Having a retail jewelry store gives me opportunity to observe human
behavior. Certain phrases have meaning that are relative to the
perspective of the person who uses the phrase.
I have customers that will ask the price of a piece of jewelry, and
upon hearing the price will exclaim something to the effect that the
piece they like, because of the price, is an indication that they
have good taste.
I have $4000 to $7000 gold and diamond pieces, and the piece
commented about might be a sterling piece is the $200-300 range. The
person making the statement is not making a purchase. They seem to
get something out of the self acknowledgement, usually to a friend
with them. " Oh, wouldn't you know it, I have such good taste!"
Apparently self acknowledgement of what good taste you have without
being able to acquire what you admire is enough mental satisfaction.
I am surprised that some customers do not take cell phone pictures
and go around showing their friends what they admired. Perhaps they
might have a scrapbook of things they admire that shows what good
taste they have. Something to leave to the kids.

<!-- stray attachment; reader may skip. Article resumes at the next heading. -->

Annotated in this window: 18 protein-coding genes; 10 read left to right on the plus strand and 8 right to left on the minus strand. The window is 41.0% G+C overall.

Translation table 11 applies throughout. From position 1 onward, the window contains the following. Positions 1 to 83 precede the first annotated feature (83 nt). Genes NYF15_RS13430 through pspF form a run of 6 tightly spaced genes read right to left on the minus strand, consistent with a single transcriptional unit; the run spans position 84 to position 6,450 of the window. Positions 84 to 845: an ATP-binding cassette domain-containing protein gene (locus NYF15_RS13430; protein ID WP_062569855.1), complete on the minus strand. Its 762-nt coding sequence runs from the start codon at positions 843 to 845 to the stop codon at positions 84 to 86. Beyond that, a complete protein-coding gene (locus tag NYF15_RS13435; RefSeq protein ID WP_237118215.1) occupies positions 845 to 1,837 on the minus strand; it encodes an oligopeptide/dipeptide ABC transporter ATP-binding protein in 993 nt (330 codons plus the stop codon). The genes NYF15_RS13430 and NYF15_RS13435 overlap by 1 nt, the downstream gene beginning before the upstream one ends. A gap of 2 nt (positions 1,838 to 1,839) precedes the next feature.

None of my customers who spend big bucks ever comment on their good
taste in the process of selecting an item for purchase, or after
making the purchase. I can understand making a statement "That is a
fine piece" when a piece is of high quality.
In 21 years I have never had a customer use the term, fine jewelry,
and I have not as I think it is a useless term.
There are three jewelry companies that advertize on the radio that
they have the largest selection, the best diamonds, designs that you
can only get from them....
What I am saying is that who is using the term is usually trying to
impress with what they got. If what is most important to you is some
combination of design skill and/or craftsmanship, that is what you
If you think your audience will respond to "fine jewelry", usually
it ain't, like J.C. Penny "Fine Jewelry" for $99.
As far as why this gets discussed, from the responses, the term has
so many different meanings to different people that it is
meaningless. What is the difference between fine jewelry and fine
art? If you go to any art gallery, they display fine art as defined
by the criteria that serves the gallery for the audience they
perceive as the customer base they hope to sell to. I do not think
there are many fine art galleries that advertize their fine art as
$300 pieces of art marked down to $99.
Fine dining has a meaning, fine art has a meaning, fine jewelry, not
Richard Hart G.G.